Keeping children and adolescents safe from child trafficking

Child trafficking

This year’s festive season might not be a typical one and the pandemic is likely to impact on holiday travel to family and friends in other parts of the country. But travel will happen and it is a time to be on alert to threats to child safety – including child trafficking.

Unequal power and exploitation are the hallmarks of trafficking. Many are puzzled about what human trafficking actually involves and how it can happen in an age where we all seem to leave a trail of our activities.

 The United Nations definition of human trafficking provides clarity:

  • Trafficking entails recruiting, transporting, transferring, harbouring and/or receiving a human being.
  • It is achieved by force, coercion, fraud, deception and/or abuse of the individual’s vulnerability.
  • The purpose is always exploitation – for instance, forced labour, sexual exploitation or the removal of vital organs.

 It is beyond dispute that child trafficking exists in South Africa. There are shelters in our cities that have rescued numerous children and adolescents over the years. They would be the first to say there are other trafficked children out there, unseen and unassisted.  The problem is compounded by lack of quantifiable data. We gleam from authentic cases identified by service organisations and law enforcement institutions that:

  • Children are trafficked across South Africa’s borders and within the country, usually from rural areas to the cities.
  • Adolescent girls are usually trafficked to become unpaid and overworked domestic workers or for commercial sexual exploitation.
  • Boys are likely to be trafficked to work in agriculture or in street vending.

 Poverty, the high number of orphaned children in our society and alluring promises of safe work and education set the scene for traffickers. Once children are removed from everything that is familiar, they become trapped and exploitation continues unhindered for months or years behind locked doors and high walls, hidden in plain sight.

 So what can be done about it?

Protecting and helping vulnerable children and youth is at the centre of Girls and Boys Town South Africa’s mission. Firstly, through our national footprint and work with other youth and social development services, we remain alert to places and circumstances that exacerbate vulnerability of some communities, families and children. Secondly, as GBTSA and in partnership with other agencies, we seek to offer them a solution – before the traffickers do.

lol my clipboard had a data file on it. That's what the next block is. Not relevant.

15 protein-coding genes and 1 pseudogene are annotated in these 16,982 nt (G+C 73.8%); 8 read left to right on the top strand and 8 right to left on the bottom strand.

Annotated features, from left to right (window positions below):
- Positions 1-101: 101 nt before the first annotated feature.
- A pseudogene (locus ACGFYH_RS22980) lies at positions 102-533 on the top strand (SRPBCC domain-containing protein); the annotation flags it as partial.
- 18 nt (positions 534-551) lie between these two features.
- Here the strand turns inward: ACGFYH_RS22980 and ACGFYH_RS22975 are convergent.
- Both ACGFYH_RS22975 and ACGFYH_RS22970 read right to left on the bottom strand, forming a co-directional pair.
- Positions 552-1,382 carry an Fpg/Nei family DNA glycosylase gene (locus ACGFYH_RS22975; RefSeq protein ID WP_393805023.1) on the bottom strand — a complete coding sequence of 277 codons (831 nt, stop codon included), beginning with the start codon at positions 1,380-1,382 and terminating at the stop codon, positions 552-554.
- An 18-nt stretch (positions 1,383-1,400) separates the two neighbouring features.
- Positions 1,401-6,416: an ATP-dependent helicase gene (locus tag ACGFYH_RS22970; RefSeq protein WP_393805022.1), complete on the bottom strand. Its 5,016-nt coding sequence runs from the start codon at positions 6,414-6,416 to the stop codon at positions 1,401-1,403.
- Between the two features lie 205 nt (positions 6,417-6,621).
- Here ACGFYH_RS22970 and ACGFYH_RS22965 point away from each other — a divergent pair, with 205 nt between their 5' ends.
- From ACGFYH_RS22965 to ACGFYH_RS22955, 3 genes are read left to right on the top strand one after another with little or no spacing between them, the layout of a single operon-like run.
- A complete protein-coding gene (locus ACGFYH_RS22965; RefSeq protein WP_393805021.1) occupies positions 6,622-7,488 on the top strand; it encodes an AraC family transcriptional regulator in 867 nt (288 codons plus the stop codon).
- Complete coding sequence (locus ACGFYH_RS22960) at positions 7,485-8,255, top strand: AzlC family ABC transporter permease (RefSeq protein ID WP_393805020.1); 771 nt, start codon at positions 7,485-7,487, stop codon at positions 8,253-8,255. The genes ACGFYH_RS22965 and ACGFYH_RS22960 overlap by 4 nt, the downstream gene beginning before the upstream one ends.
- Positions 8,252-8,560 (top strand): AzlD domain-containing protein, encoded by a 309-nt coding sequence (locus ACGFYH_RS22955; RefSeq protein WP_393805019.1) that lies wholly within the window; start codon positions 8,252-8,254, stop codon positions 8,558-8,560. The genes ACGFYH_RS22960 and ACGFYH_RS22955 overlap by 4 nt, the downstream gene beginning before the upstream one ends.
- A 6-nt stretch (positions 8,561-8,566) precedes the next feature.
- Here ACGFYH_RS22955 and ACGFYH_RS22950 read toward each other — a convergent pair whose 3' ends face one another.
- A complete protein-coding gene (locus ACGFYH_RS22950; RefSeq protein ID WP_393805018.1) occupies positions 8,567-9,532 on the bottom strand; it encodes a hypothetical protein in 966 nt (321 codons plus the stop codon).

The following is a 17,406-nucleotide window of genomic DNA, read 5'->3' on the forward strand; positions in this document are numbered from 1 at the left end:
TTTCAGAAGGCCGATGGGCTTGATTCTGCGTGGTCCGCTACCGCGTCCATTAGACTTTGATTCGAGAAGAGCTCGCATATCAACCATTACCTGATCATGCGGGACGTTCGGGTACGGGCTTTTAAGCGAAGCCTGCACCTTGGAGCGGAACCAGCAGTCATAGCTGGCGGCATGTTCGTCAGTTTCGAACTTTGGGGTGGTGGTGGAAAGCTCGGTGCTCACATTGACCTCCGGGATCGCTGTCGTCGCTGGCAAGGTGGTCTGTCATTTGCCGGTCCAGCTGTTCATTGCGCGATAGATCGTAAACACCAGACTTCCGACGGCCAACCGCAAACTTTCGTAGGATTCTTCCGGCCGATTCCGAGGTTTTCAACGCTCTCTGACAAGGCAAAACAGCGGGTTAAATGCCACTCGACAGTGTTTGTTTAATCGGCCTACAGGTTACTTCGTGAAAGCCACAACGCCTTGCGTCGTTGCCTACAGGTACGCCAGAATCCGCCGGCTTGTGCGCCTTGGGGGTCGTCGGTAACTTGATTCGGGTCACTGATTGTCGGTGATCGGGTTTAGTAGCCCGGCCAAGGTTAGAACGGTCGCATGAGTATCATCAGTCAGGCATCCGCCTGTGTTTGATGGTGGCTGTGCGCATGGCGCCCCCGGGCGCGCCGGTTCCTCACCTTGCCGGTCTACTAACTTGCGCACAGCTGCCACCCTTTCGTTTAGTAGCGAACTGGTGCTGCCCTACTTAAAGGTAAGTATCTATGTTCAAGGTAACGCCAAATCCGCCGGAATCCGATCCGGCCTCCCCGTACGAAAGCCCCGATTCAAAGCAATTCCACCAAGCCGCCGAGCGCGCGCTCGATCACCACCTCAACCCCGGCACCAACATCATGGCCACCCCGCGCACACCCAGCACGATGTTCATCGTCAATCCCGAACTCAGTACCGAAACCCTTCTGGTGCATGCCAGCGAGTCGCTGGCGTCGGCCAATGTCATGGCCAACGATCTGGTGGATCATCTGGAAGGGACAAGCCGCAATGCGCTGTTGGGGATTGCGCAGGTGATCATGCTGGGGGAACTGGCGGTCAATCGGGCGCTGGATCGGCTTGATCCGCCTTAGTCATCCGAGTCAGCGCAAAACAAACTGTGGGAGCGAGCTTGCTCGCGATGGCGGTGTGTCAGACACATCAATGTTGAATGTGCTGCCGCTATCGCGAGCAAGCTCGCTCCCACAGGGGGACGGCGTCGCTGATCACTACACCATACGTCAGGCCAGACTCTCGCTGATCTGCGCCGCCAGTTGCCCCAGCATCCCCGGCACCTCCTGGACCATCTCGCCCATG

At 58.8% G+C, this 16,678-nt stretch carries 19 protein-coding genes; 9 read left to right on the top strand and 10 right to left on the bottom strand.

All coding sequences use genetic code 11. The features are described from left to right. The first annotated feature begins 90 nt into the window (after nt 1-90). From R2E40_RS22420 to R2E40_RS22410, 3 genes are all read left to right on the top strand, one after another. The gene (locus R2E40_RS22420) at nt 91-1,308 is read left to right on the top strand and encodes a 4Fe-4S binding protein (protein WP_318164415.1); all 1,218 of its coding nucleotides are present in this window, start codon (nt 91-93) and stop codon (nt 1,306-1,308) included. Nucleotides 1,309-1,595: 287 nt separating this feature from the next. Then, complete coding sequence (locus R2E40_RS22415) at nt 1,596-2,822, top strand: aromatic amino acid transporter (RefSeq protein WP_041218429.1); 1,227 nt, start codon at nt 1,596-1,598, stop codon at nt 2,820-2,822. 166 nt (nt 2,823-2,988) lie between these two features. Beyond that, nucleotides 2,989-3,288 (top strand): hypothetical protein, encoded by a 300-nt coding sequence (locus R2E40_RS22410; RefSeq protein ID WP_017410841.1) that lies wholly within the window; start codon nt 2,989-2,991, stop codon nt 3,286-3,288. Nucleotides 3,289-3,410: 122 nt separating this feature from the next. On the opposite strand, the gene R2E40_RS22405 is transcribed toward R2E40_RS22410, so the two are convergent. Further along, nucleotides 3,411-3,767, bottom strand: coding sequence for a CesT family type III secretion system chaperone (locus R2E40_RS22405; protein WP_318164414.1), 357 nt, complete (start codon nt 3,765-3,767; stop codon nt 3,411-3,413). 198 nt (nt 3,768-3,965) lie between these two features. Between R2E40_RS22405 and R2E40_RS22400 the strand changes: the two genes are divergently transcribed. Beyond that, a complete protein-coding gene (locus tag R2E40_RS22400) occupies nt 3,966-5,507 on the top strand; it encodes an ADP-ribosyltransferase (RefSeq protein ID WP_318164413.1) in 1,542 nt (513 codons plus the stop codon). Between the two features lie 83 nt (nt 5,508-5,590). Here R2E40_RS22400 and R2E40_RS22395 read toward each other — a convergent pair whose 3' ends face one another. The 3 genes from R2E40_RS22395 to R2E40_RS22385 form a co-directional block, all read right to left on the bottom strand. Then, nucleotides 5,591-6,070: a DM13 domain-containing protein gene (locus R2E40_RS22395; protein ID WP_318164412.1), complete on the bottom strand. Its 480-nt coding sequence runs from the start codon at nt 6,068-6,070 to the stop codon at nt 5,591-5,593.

We do this through:

  • Care in residence: throughout the year, our 10 residential centres provide safety, therapeutic interventions and a home to between 150 to 300 girls and boys annually at any given time, who have been put into our care by the Children’s Court. Despite their young age, they have experienced physical and psychological trauma. Many have been abandoned and abused in sexual and other ways. Our programmes help them to heal, become more robust and build confidence and a sense of self-worth which are vital aspects of ability and agency to protect themselves when they leave the safety of our residences. GBTSA’s unique peer-group self-government system encourages and awards youth developing leadership skills and taking responsibility for their own and their peers’ lives.
  • Care in family: our Family Services unit works directly with high-risk families to build their coping skills and stronger family relationships which help to avert family disintegration and separations – which are factors exploited by child traffickers. Family workers meet families where they are, motivate and teach skills and empower youth and their care-givers to reclaim responsibility for their futures. Our national hotline (0861-58-58-58) provides telephone counselling service for young people and families in distress and referrals to other support services.

The tenets of our family-strengthening work were deployed in 2017, when in collaboration with Nelson Mandela Children’s Fund, we implemented a focused campaign to create circles of support in impoverished communities in the west of Johannesburg. We facilitated workshops with families, school and community leaders and stakeholders. The method applied a social-ecological strategy to understand and address the complex and inter-related underlying factors that put youth at risk of exploitation, substance addiction and being trafficked. We assisted project communities with identifying and using their own assets to improve children’s safety and well-being. 

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